the holes in the counter would be covered to store hot food

 

Herculaneum is a small site, so it’s hard to miss stuff, and everywhere you go is something amazing. So just take your time, but just make sure you end up at the boat houses.

 

 Romans were classy people with classy art

 

The boat houses were once at the beach, but are now some 20 meters from the sea. The villagers had all rushed down there, taking cover from the falling ash and pumice and waves of heat, bringing with them their valuables, hoping that the sea and the subterranean shelter would protect them from the wrath of the gods.

 

 the boathouses, were below that plaza in the back left, then there was the sea

 

It didn’t.

 

Now what’s left are skeletons reaching to the back of the boathouses, clearly crying out in terror as the probably the vapors and smoke suffocated many them before the heat shock gave them a quick and final resting place. As this was a late find, they left the skeletons as it were, no longer doing the archeological tradition of plaster casting the bones, as they did in Pompeii.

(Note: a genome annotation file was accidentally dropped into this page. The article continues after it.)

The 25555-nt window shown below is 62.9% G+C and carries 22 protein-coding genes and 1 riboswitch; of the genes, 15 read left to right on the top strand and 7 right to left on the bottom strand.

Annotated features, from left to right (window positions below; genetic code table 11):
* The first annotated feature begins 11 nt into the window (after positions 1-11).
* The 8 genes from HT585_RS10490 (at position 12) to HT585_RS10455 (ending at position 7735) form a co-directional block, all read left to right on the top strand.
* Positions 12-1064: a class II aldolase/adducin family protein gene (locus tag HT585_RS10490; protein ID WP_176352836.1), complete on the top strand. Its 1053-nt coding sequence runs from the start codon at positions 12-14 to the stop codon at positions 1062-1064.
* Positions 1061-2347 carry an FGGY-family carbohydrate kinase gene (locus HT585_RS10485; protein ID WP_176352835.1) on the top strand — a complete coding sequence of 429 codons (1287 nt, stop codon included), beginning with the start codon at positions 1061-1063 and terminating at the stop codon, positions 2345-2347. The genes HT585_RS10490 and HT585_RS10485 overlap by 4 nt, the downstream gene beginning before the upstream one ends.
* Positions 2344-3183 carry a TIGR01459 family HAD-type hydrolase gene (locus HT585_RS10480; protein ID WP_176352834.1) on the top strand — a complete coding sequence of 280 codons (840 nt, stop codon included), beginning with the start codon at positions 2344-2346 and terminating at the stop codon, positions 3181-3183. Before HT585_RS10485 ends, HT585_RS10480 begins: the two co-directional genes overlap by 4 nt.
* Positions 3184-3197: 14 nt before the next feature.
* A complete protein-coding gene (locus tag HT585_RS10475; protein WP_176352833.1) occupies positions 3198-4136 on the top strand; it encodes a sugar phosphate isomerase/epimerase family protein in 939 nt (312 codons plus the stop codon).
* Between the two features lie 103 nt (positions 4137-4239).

Pompeii

 

After a quick lunch in the modern town of Ercolano, we hopped back on the train and went to Pompeii.

 

Pompeii was a town of 11,000 at the time of eruption, strategically placed underneath an active volcano. To be sure, Vesuvius is still an active volcano, so all those towns around it continue to have amazing strategic placement, and are probably either cash crops or nightmares for insurance companies. It strikes me as exceedingly weird that Naples continues sprawling around the mountain, but then again, on the other side of Naples is another active volcano, so…

 

 the main gates and the suburban baths

 

The town was first settled in the 7th century BC, and was taken by Rome in the 4th century BC. It’s got well-preserved roads, walls, and statues, a bathhouse, an amphitheater, a coliseum, and dozens of other things you’d see in a major Roman town. To put it short in the words of the esteemed Macklemore, this is freaking awesome.

 

 the volcano Vesuvius looming in the background